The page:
Sunday, August 19, 2012

London Under: The Secret History beneath the Streets


For several years during the nineties, I spent a minimum of two hours every workday using London’s Metro to make my way from Richmond to Uxbridge. Although there was almost no underground travel on that route, I did use the underground portions of the system on weekends to explore the city – and always found it hard to believe that the earliest portion of the Underground (the Metropolitan Line) opened in 1863, just as America’s Civil War reached its mid-point.  All those travel-hours left me passively curious about the history of the Underground and the visionaries who dared build it. 

Recently, that curiosity was reawakened by Peter Ackroyd’s London Under: The Secret History beneath the Streets.  Although the book is not entirely devoted to the underground train system, the two or three chapters dedicated to the Underground will serve as a good primer for anyone interested in its history.  Ackroyd also offers a three-page bibliography that will be helpful to those readers wanting a more detailed understanding of the underground rail system.

There is a hidden world, one with a long history, beneath the streets of London.  Amongst all the cables carrying gas, water, telephone, and electricity are natural springs and rivers that still flow as they always have.  Catacombs beneath cemeteries and church graveyards house the ancient, and not so ancient, remains of London citizens.  The remnants of Roman amphitheaters and gang hideouts are as out of sight down there as the massive sewer system that carries the waste products of London’s millions.  Most fascinating to me, the London Underground still includes a number of “dead stations” that have been closed down over the decades – many of which still display the same posters and signs that were current on the day the stations were first bypassed.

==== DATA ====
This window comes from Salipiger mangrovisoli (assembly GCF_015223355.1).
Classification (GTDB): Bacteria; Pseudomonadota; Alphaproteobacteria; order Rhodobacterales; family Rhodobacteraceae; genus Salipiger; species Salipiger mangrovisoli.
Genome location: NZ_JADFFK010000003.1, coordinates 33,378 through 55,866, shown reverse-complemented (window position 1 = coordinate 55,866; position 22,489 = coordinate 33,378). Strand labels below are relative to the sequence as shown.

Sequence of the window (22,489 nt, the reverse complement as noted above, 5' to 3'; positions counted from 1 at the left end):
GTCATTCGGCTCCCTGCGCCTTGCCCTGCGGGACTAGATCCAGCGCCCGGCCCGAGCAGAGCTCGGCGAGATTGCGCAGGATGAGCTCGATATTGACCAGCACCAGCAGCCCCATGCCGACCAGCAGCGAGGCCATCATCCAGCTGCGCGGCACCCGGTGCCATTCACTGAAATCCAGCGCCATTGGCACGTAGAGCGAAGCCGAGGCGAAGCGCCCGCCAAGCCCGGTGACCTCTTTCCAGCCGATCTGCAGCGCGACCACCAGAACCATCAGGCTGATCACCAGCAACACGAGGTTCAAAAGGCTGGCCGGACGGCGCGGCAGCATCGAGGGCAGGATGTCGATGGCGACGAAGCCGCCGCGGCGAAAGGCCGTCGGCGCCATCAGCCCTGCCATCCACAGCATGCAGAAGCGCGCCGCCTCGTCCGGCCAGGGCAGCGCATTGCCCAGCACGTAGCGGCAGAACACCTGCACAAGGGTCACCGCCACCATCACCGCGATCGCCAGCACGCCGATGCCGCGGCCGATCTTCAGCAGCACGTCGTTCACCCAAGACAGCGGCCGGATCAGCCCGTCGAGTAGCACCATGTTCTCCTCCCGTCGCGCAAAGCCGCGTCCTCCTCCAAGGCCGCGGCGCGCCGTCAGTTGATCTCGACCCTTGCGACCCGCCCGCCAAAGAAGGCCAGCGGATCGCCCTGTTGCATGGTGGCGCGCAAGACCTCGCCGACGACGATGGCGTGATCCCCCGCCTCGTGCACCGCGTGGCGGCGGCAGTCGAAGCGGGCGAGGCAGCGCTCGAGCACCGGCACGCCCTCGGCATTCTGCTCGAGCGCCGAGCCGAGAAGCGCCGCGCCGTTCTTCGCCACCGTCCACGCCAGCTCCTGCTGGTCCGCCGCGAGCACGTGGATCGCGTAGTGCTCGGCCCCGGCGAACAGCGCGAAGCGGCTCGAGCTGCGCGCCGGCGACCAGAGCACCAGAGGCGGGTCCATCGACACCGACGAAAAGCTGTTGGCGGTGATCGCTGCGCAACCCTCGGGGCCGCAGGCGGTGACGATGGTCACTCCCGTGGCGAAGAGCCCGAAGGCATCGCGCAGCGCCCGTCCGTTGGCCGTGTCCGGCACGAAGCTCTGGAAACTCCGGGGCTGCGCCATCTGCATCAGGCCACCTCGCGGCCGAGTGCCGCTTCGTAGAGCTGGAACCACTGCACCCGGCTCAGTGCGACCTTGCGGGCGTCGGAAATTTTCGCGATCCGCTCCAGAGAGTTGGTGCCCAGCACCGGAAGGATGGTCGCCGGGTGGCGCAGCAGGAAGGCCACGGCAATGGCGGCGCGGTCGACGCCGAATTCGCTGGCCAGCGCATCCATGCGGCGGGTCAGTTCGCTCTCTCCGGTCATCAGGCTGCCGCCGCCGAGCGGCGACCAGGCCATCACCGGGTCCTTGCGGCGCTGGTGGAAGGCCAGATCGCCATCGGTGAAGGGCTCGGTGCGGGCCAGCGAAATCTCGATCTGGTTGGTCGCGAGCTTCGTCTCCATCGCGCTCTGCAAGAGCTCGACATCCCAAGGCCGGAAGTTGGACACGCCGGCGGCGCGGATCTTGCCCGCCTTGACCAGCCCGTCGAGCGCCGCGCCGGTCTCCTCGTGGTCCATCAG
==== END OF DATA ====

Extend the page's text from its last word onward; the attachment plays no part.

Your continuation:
The tunnels beneath London are home to a small animal kingdom, as well.  Most prominent, as regular Tube passengers can attest, are countless Russian brown rats and mice, but there are also large populations of frogs, eels, mosquitoes, and cockroaches in the wetter portions of this vast underworld.  I also remember seeing a stray dog or two and numerous pigeons that appeared to be hopping rides from one station to the next in search of their next meals.  

Peter Ackroyd
Because of the catastrophic damage that would result if the tunnels were sabotaged, the London underworld is a “forbidden zone” to which entrance is limited strictly to those with legitimate need of access.  As a result, it is almost impossible for any one individual to study the whole of what lies beneath London’s streets.  Ackroyd does, however, manage to explain in concise terms the magnitude of what is buried here beneath one of the world’s greatest cities. 

The book includes chapters on the London Underground, rivers beneath the surface, the sewer system, animals and insects, pipes and cables, and how the underworld can affect the psyche of people.  There is much of interest in this little book of 228 pages (a page count that includes the bibliography and index) but Ackroyd’s style can make for tedious reading at times.  This is particularly the case in those chapters devoted to the underground waterways, chapters in which the author traces, almost block by block, the paths of the rivers and streams.  Patient readers, however, will come away with a solid, if basic, understanding of just how amazing the London underworld is – and will be left wishing that someone would further explore it to learn what more it can tell us about the city’s past.